Your device has been starved of attention over the summer. It’s been lurking on the dusty glass shelf below the television. You know, the one where it hurts your back when you have to stoop to shove the duster in there, to get behind the wires.
But, rejoice – the arid televisual months are over! Reality shows featuring people jumping over boxes and endless sports competitions have ruled the airwaves. But now, just as the rains eventually return to a parched desert, your device will once again blossom into a cornucopia of genre pleasures. Hit the Record button on your remote to your heart’s delight, my friends – and crack open a bottle of wine while you’re at it.
Scott and Bailey returns this week for its fourth series – my goodness, how the commissioning schedules just fly past. Its feisty combination of crime stories and domestic drama has really hit a chord with ITV audiences, which is why it’s back for another eight episodes, beginning Wednesday at 9pm.
You will notice the blurb is a firm supporter of positive thinking:
Battle-scarred from their shocking conflict last series, Rachel and Janet determine to move forward with focus and honesty. For Rachel, that means giving her career her best shot, unencumbered by the chaos of her personal life. For Janet, it means giving herself the opportunities she deserves, and enjoying her autonomy.
In this spirit, both Scott and Bailey find themselves in front of the promotion board, interviewing for Sergeant. When both pass with flying colours, the task falls to DCI Gill Murray to choose which one stays on as Sergeant at Syndicate 9.
The story of the week involves the kidnap and murder of a vulnerable young adult, Robin McKendrick. When Robin doesn’t turn up at the pub for work on payday, his ex-copper landlord alerts the police. With a brother involved in local gang rivalry, there’s a chance that Robin has been caught up in some sort of reprisal. When a photo of Robin, bound and gagged in the boot of a car, shows up on Facebook, Syndicate 9 know that he’s probably already dead. But the body they recover from a flooded quarry is a woman.
Scott and Bailey wasn’t actually writer Sally Wainwright’s idea. The series was mooted by Suranne Jones and Sally Lindsay, both formerly of Coronation Street, who were fed up with the lack of opportunity for leading roles for women. Lindsay was originally due to play Scott until she became pregnant, and Lesley Sharp stepped in.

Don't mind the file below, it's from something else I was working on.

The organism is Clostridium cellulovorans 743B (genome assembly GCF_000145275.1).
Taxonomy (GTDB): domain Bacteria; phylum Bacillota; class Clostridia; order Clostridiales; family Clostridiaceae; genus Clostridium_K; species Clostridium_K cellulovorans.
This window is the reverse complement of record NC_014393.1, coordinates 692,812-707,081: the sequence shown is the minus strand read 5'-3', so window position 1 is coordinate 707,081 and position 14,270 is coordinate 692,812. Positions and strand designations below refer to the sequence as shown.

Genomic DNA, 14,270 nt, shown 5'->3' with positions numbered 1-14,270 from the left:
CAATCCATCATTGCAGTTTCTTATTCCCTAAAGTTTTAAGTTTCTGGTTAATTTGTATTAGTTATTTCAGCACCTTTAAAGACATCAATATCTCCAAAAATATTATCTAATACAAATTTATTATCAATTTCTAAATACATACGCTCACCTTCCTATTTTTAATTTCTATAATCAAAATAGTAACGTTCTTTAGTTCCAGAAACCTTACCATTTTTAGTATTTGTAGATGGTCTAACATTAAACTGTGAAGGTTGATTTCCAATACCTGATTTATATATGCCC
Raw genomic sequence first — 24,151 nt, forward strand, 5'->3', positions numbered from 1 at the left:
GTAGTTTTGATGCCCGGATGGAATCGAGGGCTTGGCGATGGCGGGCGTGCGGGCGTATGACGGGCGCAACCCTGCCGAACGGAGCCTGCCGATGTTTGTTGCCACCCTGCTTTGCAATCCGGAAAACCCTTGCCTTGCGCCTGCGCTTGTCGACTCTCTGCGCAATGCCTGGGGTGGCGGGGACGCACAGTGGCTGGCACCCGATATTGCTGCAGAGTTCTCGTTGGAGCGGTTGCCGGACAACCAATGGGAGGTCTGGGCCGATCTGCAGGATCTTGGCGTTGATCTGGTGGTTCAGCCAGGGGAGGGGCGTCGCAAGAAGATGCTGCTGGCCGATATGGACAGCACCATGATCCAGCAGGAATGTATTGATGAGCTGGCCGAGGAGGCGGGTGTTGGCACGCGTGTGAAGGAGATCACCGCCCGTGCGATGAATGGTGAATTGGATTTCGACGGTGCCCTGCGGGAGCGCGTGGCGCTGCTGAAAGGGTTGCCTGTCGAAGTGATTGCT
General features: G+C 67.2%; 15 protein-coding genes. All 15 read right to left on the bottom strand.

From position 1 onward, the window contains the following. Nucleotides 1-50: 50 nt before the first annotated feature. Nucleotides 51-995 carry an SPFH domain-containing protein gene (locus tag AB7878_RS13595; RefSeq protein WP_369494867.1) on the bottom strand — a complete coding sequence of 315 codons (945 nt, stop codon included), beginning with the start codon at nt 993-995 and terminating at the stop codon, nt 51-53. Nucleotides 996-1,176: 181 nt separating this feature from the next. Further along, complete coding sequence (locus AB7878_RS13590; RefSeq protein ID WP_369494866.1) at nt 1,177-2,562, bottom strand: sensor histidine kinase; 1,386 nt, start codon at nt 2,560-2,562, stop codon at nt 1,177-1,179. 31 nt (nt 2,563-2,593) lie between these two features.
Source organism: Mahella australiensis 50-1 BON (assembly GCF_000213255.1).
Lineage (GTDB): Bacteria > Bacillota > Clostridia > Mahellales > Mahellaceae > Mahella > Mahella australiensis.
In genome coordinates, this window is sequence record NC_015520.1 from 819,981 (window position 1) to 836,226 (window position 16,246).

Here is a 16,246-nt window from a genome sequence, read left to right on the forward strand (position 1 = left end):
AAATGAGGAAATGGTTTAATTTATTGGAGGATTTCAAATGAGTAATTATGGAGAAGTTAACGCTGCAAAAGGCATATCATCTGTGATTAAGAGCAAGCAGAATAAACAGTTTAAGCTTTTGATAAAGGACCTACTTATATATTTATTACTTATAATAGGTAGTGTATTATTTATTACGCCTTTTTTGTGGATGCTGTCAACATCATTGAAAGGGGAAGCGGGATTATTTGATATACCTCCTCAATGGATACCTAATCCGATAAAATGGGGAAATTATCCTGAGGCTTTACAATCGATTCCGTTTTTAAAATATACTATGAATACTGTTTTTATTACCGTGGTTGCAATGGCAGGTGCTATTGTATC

That’s it for homegrown drama, I’m afraid. We’ll have to paddle across the Atlantic for the rest.
After 20 years of a self-imposed exile, Barry returns to his homeland and quickly finds himself embroiled in the geopolitical intrigue of a volatile and turbulent Middle Eastern nation.
Set in the fictional country of Abbudin, Tyrant was originally filmed in Israel and then moved to Turkey when the Gaza conflict broke out. It’s an interesting idea, with echoes of The Godfather in its story of a man trying to make his own way in the world who is forced back into the machinations of his nefarious family.
It’s certainly a topical drama – Homeland is rebooting and its next series is set entirely in the Middle East – but viewing figures in the US have been so-so, and so far there’s been no word on a second series of Tyrant.
One show that has already been renewed is The Last Ship. Crime genre purists look away now – there is nothing for you here. This series is a post-apocalyptyic world set after a global viral pandemic wipes out 80% of the world’s population. The crew of a US warship must try to find a cure and save humanity.
It’s kind of reminiscent of Nevil Shute’s On The Beach, of course, but I’m willing to bet that this being Sky 1 at 8pm on a Friday night, we can look forward to mostly action and ‘plosions and fisticuffs. Torpedo tubes at the ready, cap’n, all that sort of thing. In fact, The Last Ship is based on William Brinkley’s novel of the same name, substituting a pandemic for Brinkley’s catastrophic nuclear conflict.
The action fast forwards seven years to 1931, for its final truncated season. It’s a slightly baffling choice, as we’ll have entered the Golden Age of the featured gangster characters such as Capone and Luciano and Meyer – with one glaring exception…
One consequence of the jump in time is that we won’t get to catch up on Michael Stuhlbarg’s terrific portrayal of tea-totaller Arnold Rothstein, the man who organised crime and made into a bone fide corporate enterprise. An inveterate gambler, Rothstein was murdered in 1928.
All good things must come to an end, of course, but although Empire’s ratings were middling in the US it was certainly a critical darling and a couple more seasons – seven seems to be the magic number for cable shows, these days – would have been most welcome.
Au revoir, Nucky. In real life you died in an convalescent home in 1968, so I’m guessing you may make it through.